28 April marked a year since the EU lifted the visa requirement for Moldovan citizens (for travel up to three months). This has not caused a substantial increase in the number of Moldovans leaving for the EU or in the number of aslum applicationssubmitted to EU countries (as was the case with the countries of the Western Balkans). According to data from the Moldovan border police, between 28 April 2014 and 27 April 2015 over 241,000 holders of Moldovan biometric passports left for EU countries (only holders of biometric passports are entitled to cross the EU borders without visa ). 90% of them have already returned to Moldova. Only 1,355 Moldovans holding biometric passports were denied the entry to the EU and 2,397 Moldovans infringed the rules of staying in the Schengen zone (these are mainly migrants who have exceeded the permitted length of stay and are trying to legalise their stay following the introduction of the visa-free regime).
The experience of the last year indicates that, despite certain concerns, the lifting of the EU visa regime for Moldovans has not had impact on migration security in EU countries. At the same time, the introduction of the visa-free regime has had positive consequences for Moldovan society, including the freedom to travel to the EU (although this still remains too expensive for many Moldovans) or the possibility for Moldovan labour migrants to visit their families in Moldova. However, the introduction of the visa-free regime has not weakened Moldovans’ interest in applying for Romanian citizenship (at present approximately 500,000 Moldovans hold Romanian citizenship) which also makes it possible to work legally in the EU. This indicates that the present Moldovan immigration to the EU, which is estimated at approximately 300,000 people (out of 3.5 million Moldovans), is more rational and thought-out and that immigrants are looking above all for opportunities for legal residence and work in the EU and are not interested in merely entering the EU.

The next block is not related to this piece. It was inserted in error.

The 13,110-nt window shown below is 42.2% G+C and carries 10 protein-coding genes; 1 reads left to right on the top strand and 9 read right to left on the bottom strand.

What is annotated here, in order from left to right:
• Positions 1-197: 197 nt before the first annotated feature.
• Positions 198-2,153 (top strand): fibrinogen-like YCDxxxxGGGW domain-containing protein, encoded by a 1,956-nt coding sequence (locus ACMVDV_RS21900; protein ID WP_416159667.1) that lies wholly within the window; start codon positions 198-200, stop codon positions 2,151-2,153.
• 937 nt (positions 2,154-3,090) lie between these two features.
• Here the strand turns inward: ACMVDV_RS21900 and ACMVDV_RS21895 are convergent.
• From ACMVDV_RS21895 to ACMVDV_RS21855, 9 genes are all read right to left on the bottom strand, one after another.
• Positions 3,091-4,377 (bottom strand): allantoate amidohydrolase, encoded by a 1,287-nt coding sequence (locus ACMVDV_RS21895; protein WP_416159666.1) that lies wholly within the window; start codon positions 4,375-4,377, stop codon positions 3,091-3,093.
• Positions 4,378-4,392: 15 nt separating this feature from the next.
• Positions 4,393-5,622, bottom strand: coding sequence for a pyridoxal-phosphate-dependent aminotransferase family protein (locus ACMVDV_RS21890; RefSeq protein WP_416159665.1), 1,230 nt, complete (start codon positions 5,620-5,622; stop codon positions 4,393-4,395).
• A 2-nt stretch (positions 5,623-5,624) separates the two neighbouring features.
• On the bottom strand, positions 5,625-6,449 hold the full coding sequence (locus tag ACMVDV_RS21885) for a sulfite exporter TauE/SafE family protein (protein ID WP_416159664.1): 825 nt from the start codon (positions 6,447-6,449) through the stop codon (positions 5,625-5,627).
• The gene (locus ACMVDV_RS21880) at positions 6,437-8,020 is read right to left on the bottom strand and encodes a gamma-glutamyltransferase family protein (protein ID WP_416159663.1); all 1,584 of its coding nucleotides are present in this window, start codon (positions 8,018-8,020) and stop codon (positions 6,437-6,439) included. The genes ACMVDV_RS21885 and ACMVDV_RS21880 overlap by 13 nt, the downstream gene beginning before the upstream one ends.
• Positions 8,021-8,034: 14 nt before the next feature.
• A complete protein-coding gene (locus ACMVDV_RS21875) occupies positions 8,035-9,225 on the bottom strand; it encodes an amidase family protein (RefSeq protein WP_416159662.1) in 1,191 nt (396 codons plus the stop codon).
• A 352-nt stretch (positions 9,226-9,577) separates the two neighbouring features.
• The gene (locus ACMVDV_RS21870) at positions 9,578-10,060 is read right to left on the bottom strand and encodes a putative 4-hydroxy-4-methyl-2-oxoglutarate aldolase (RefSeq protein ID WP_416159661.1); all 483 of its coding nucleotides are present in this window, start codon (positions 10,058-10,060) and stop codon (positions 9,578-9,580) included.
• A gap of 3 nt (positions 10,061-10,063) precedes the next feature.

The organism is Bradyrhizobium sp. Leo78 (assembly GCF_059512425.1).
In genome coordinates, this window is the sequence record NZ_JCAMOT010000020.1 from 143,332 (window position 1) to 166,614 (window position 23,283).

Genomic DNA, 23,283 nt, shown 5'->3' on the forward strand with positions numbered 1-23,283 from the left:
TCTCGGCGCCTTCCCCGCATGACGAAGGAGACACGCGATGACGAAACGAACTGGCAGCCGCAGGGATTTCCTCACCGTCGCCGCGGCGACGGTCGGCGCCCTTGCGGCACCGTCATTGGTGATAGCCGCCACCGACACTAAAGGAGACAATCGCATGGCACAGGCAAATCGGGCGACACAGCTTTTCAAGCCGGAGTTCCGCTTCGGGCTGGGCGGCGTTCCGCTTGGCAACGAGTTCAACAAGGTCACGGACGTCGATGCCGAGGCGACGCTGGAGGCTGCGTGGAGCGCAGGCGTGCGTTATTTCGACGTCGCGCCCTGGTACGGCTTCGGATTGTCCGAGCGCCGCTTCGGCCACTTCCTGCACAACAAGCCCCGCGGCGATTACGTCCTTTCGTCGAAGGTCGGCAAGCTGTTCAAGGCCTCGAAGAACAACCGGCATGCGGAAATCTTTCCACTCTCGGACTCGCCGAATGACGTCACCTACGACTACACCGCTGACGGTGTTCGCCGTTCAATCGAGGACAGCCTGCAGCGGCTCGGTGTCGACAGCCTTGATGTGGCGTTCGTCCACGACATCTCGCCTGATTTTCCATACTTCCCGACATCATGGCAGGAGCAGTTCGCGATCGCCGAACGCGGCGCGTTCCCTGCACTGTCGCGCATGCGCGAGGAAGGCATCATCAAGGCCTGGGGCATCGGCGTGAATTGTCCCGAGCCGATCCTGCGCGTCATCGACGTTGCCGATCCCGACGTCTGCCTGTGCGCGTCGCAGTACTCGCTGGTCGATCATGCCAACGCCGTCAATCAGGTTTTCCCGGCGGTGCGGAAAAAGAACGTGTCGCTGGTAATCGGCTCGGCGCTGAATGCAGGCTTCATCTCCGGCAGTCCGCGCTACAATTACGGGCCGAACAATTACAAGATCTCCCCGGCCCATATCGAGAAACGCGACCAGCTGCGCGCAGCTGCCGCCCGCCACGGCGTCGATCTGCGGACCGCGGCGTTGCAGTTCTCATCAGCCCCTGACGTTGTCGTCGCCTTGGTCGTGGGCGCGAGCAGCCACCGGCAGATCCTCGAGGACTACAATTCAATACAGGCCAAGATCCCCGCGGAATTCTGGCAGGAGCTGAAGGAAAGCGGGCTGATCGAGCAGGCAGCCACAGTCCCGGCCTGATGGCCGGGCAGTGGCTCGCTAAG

Lifting the visa requirement for Moldovans to the EU has somewhat, but not significantly, increased the interest of the inhabitants of Transnistria in applying for Moldovan passports. Since April 2014 approximately 27,000 inhabitants of Transnistria have applied for Moldovan biometric passports. As a result, out of over 200,000 holders of Moldovan passports in Transnistria, 77,000 now hold biometric passports. The introduction of the visa-free regime in both parts of Moldova has proven that this regime works in the case of divided states without larger challenges for the security of the region.
The introduction of the visa-free regime has not provided an incentive for the Moldovan government to continue previous pace of the reform process; it has in fact it slowed down. The judiciary system remains corrupt, the reform of the general prosecutor’s office has not been launched and the National Anticorruption Centre has not acquired political independence.